NOTE: The following is an op-ed piece from E. Anne MacRae, executive director of the Nova Scotia Disabled Persons Commission.
On Thursday, Aug. 29, Premier Dexter made an announcement of significant interest to Nova Scotians with disabilities and their families.
He described forthcoming changes to the Continuing Care and Services for Persons with Disabilities programs and gave an update on a much larger transformation of the Services for Persons with Disabilities.
In early 2013, government released “Putting People First,” a discussion paper on the need for the programs to work better together to deliver a variety of disability-related supports and services.
Historically, due to their complexity and the uniqueness of individual needs, delivery of these programs has not always met the needs of everyone requiring support. Reform was needed and this spring Nova Scotians with disabilities, their families and care-givers were invited to suggest ways that the programs could deliver a more person-centred service. The resulting advice was released Thursday in a “What We Heard” document that will guide the work of aligning the Continuing Care and Services for Persons with Disabilities programs.
While this work was underway, the department of Community Services set out to totally transform services for persons with disabilities. A committee worked over five months to create a road map to improve the way people with disabilities access government services. The committee was co-chaired by Wendy Lill and Lynn Hartwell, and facilitated by Dr. Michael Bach and Don Gallant from the Institute for Research and Development on Inclusion and Society.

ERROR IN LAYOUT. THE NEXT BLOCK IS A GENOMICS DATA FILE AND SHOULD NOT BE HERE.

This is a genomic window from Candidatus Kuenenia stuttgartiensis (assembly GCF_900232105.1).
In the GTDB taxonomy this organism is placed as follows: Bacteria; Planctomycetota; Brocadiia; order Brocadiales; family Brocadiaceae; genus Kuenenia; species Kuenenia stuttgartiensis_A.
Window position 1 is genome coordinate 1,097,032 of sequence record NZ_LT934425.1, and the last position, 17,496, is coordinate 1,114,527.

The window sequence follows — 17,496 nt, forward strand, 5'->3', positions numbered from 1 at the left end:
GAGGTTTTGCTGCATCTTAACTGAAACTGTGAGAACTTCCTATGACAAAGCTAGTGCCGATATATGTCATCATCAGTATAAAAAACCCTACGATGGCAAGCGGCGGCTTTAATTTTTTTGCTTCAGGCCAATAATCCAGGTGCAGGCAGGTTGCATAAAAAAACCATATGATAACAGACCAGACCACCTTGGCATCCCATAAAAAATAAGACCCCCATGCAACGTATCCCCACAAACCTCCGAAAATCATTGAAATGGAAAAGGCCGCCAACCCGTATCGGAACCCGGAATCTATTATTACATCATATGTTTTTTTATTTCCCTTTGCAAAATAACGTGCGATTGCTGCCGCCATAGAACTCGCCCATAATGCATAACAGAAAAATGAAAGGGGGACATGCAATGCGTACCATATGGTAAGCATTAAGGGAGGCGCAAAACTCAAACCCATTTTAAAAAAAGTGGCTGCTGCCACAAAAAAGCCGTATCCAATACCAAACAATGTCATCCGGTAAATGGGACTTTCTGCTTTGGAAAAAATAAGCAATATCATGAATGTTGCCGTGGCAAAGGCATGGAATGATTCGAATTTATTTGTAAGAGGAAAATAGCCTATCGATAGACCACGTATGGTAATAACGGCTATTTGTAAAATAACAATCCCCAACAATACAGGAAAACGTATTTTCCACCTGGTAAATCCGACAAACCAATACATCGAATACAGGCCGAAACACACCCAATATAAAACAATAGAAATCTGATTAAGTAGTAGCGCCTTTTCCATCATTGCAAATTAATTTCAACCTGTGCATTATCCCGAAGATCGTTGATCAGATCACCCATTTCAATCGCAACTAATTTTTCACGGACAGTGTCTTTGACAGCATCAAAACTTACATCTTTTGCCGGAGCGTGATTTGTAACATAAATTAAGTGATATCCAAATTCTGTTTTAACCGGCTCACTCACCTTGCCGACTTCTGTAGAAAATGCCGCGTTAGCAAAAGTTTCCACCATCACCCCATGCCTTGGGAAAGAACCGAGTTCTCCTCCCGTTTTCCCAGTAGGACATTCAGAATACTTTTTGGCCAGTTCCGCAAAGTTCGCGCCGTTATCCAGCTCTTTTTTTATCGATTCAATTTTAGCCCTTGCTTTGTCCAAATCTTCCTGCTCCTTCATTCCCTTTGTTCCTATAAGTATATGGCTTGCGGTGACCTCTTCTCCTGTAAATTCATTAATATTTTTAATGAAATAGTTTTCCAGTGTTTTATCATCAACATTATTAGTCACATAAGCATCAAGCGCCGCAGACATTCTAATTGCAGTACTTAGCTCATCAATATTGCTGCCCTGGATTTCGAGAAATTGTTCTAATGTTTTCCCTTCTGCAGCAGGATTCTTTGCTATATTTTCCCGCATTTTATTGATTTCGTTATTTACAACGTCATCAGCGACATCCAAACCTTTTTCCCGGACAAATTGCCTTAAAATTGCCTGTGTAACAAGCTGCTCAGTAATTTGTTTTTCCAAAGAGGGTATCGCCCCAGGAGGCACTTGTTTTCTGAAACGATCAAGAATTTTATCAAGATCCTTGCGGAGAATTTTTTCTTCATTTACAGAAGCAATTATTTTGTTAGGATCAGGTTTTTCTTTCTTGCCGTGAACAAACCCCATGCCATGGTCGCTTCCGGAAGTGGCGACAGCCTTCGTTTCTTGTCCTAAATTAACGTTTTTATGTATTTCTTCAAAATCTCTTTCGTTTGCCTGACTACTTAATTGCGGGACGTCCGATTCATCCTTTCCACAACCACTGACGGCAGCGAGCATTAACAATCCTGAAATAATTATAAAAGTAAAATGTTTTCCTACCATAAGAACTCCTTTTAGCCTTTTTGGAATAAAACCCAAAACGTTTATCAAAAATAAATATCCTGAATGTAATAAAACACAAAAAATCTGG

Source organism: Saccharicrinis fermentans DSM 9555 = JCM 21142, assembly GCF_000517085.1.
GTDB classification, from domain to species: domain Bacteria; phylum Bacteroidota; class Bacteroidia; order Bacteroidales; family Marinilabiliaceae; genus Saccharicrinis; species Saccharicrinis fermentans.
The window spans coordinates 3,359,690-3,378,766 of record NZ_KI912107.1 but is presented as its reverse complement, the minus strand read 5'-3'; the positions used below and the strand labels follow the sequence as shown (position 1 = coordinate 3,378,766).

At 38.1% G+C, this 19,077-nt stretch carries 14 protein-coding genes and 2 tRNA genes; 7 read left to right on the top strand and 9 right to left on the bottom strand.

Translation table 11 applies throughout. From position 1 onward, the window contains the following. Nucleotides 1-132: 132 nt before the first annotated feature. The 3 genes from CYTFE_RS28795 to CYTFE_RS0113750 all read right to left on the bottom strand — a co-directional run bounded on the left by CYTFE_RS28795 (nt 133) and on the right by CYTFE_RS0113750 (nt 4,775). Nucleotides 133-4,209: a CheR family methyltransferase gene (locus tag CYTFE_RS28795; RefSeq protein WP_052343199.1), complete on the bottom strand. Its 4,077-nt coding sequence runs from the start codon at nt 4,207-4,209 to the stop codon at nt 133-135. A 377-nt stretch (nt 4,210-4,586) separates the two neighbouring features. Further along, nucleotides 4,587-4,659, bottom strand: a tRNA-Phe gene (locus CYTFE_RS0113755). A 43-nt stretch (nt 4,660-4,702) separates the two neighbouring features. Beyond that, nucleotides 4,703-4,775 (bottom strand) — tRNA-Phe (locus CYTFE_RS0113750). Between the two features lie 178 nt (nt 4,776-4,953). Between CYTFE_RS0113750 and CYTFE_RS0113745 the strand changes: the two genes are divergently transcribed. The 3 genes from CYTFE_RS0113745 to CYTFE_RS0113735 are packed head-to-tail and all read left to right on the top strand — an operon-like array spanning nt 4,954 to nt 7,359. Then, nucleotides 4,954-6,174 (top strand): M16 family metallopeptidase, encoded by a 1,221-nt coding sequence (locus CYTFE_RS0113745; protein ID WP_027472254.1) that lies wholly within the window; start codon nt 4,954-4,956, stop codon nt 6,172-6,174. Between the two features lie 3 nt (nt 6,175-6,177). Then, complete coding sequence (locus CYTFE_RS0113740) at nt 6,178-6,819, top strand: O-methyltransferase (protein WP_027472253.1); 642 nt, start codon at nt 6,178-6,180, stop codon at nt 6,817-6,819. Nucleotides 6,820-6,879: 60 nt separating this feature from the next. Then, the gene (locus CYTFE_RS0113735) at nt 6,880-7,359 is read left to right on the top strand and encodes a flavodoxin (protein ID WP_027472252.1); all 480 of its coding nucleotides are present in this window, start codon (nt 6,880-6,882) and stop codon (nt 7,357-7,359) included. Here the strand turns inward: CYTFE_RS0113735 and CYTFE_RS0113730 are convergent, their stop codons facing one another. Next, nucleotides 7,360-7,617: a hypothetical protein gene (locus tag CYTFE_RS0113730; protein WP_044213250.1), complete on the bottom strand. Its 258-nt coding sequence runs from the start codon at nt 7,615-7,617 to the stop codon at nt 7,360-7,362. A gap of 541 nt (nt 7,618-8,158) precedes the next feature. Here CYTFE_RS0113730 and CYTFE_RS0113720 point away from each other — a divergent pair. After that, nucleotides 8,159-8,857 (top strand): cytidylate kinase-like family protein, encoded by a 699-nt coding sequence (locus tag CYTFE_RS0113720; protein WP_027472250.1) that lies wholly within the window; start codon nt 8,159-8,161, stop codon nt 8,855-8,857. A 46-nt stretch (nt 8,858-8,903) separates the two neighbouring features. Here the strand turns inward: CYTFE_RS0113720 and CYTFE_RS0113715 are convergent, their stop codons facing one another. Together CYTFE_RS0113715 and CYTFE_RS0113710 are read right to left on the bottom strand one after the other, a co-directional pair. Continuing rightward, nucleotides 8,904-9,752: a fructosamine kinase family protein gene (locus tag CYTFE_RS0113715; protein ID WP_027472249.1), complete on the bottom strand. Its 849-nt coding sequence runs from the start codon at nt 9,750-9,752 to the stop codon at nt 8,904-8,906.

The disability community would be correct in saying (and it has) that government has sought input on these issues before. Input was given and problems persisted that deeply affected the lives of people with disabilities. What is different now?
I think it began with the signing and ratifying of the United Nations Convention on the Rights of Persons with Disabilities. It marked the first time that “first voices” were so involved in producing such a document. Their mantra was: “nothing about us, without us.” In both of these recent provincial initiatives, government has strived to meet this ideal.
Hundreds of first voices participated in the consultations on Continuing Care and Services for Persons with Disabilities. Within the Services for Persons with Disabilities transformation process, work was led by a community-government committee. The road map we – community and government – created together would be put forward to cabinet for approval. This was not an “us versus them” committee. It was truly a collaborative process of co-creation. It was “nothing about us, without us.”
I was excited by how determined everyone was to get it right. The fact of the matter is many families experiencing disability are at a breaking point. This recent announcement and the immediate actions being taken validate for me that their voices were heard and the urgency of the situation understood.
Across government, departments are seeking to better align their programs and services. This search for efficiencies is an opportunity to address systemic problems that limit the level and quality of service they deliver to those that need them. These opportunities only result in solutions when there is commitment from everyone with a stake in the issues.
Rev. Dr. Moses Coady once said “the first step in the being of anything is the theoretic or the vision of possibilities of the things that might be.” I believe that we’ve seen what’s possible in terms of engagement resulting in positive change and should expect – and be prepared to participate in – more of the same.
The Disabled Persons Commission will continue to seek your assistance and participation to support changes in government to better serve people with disabilities. Please visit http://disability.novascotia.ca to stay informed.